Learn about our ratings criteria.
A philosopher says, Tell me about it, and the guy does, and the philosopher says, I think you’re both overusing themes of mortality and overlooking the eco-critical context of the time during which your novel is set. So the guy goes home, and he mulls this over. He tinkers with his novel but, still, the damn thing won’t go.
The next day the guy walks into a garage and says, Hey, my novel’s not going anywhere; I think it’s broken. Can you fix it?
The mechanic says, Pop the hood. The guy does and the mechanic says, Well, I think your ratio of exposition to scene is a little wonky, and your dialogue patterns don’t ever vary, and the characters don’t seem to want much of anything…what do you have this thing running on, anyway?
The guy says, what do you mean, running on?
The mechanic says, Interpersonal drama? Line by line-writing? Suspense? Compelling characters? What kind of fuel you put in her?
I don’t know, the guy says.
The mechanic says, Well, that’s your problem right there.
As a person who recently spent two years taking a novel from first draft to final, I consulted my fair share of philosophers and mechanics. Both are necessary, of course, but this is a love song for all the mechanics out there.
The first draft of my novel, The From-Aways, out this month from William Morrow, weighed in at an unwieldy 455 pages. At first, I couldn’t see my way to cutting more than a page here or there. I “edited” it. I thought about what I was trying to say about small town life and home. I thought about the big dreamy ideas and philosophies that were motivating my characters. Belonging! Love! Anti-Over-Development Sentiments! I cut a few lines that were, perhaps, I could concede, gratuitous. Then I added a flashback detailing the operating procedure of the local bait shop.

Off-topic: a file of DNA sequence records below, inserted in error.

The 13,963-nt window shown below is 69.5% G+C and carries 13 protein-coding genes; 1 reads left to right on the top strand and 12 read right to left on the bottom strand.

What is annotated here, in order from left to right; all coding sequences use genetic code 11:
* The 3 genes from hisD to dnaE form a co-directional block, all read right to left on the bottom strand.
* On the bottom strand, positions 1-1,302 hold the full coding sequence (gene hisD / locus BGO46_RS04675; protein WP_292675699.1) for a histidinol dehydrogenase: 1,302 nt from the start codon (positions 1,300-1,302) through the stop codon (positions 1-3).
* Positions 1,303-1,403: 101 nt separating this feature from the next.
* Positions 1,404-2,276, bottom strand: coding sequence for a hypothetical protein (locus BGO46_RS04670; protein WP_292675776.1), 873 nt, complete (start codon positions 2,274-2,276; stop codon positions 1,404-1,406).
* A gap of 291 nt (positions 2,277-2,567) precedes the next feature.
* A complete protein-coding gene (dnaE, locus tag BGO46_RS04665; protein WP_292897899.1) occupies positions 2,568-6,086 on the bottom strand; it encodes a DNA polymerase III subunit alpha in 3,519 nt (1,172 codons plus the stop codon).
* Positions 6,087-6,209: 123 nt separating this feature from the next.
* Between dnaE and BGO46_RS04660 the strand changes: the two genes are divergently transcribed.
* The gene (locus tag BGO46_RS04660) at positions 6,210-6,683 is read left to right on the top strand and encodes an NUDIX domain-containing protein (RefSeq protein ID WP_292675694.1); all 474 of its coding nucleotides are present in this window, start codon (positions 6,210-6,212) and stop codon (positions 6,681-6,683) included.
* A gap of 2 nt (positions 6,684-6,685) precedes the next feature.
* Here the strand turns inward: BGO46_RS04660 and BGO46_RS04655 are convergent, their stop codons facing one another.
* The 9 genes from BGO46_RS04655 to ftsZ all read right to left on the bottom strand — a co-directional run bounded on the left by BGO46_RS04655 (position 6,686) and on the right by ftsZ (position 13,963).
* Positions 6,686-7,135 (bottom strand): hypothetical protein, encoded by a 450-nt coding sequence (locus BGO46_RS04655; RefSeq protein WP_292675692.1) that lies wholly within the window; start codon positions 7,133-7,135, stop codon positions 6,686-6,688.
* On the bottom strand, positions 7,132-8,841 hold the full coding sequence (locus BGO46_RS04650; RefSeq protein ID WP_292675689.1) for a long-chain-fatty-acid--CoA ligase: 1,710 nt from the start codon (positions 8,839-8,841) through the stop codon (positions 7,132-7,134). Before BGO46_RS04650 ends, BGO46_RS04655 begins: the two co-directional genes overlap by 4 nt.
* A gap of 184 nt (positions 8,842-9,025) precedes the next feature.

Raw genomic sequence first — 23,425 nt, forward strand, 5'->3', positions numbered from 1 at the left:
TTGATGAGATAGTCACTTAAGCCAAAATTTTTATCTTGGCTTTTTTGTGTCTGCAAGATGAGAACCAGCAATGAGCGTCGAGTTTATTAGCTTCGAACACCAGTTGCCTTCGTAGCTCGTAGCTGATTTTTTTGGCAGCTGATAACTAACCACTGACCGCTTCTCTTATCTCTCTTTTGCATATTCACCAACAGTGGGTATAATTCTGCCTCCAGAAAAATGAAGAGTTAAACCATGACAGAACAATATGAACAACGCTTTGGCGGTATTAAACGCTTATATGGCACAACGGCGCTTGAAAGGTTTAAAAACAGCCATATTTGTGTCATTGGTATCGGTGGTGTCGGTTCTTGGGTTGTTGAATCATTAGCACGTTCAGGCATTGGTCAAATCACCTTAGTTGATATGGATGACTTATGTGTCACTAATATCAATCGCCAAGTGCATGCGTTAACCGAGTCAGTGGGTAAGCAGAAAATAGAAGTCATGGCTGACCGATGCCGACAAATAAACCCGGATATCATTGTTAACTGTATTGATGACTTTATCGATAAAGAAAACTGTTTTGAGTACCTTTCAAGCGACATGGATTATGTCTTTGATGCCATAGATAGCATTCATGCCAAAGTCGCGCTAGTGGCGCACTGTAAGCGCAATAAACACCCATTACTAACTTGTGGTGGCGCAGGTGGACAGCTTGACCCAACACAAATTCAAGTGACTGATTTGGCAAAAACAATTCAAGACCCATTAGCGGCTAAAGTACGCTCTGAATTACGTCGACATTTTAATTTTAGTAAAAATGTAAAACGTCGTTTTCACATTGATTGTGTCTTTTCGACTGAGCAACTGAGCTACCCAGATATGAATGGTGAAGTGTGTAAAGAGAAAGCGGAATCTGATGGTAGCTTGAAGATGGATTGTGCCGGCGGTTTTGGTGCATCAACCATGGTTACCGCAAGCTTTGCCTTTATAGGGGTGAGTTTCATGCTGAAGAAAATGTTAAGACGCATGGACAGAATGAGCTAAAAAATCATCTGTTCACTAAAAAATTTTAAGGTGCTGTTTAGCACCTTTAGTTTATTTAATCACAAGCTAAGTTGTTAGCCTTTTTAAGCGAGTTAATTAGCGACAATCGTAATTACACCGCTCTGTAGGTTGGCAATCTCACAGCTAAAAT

People always talk about killing your darlings. And I thought that I was. But I was poking at my darlings and asking them politely whether they thought they might not have someplace else to be.
A year later, I knew something was keeping the novel from running, but couldn’t figure out what. Then my friend Ruth, one of my most trusted mechanics, told me that the catalyzing event that was supposed to motivate so much anger among the people in my fictional town, a confusingly described access road, was stupid, and made certain chapters feel listless. Here’s what people care about in a small town, Ruth said: parks, schools, and monuments. Ruth had diagnosed the trouble with my ignition. I replaced the access road with an ocean-side park and a historic carousel.
Another favorite mechanic, my friend Meredith said, I love the scene where the girls celebrate Christmas together, but I’m not sure whether it moves the book along. I was livid. She was trying to cancel Christmas! I stormed around my room for a minute. Then I looked at the scene, and realized she was right. My book was trying to tow more than the engine could handle. I cut it.
I became obsessed with looking at the book this way. What was I actually building my scenes out of? How much dialogue versus reflection versus action?
I mapped out the whole book on index cards, one for each chapter, yellow for one narrator, green for the other. On each card I listed what was actively happening in each scene, as well as what backstory or reflective information came to light. On each card I wrote one thing that chapter was doing that was new and necessary for the novel. On some cards I was horrified to realize there was nothing to write.
When I stepped back and looked at my psycho-killer index card matrix I realized that so much of what I had considered un-expendable was, in fact, dead weight. Charming, themey-philosophical, dead weight.
It was a darling bloodbath.
The books that’s in stores today? 315 pages.
Here is what I’m trying to say: long live the mechanic!
CJ Hauser’s fiction has appeared in Tin House, TriQuarterly, SLICE, The Kenyon Review, and Esquire. She is the 2010 recipient of McSweeney’s Amanda Davis Highwire Fiction Award, and the winner of the 2012 Jaimy Gordon Prize in Fiction.
Her newly-released debut novel, THE FROM-AWAYS (William Morrow) is a story of family, friendship, love & lobsters set in small-town Maine.
Though ever and always a New-Englander in her heart, CJ currently lives in a little white house, beneath a very mossy oak, in Tallahassee, Florida.
Get your book professionally reviewed and have it published on this site! Click here to read our Sponsored Book Review Program submission guidelines.
Learn about our ratings criteria.
Portland Book Review is very proud of our reviewer team. Our reviewers come from different backgrounds, experiences, training, and desires, and all share a love of reading.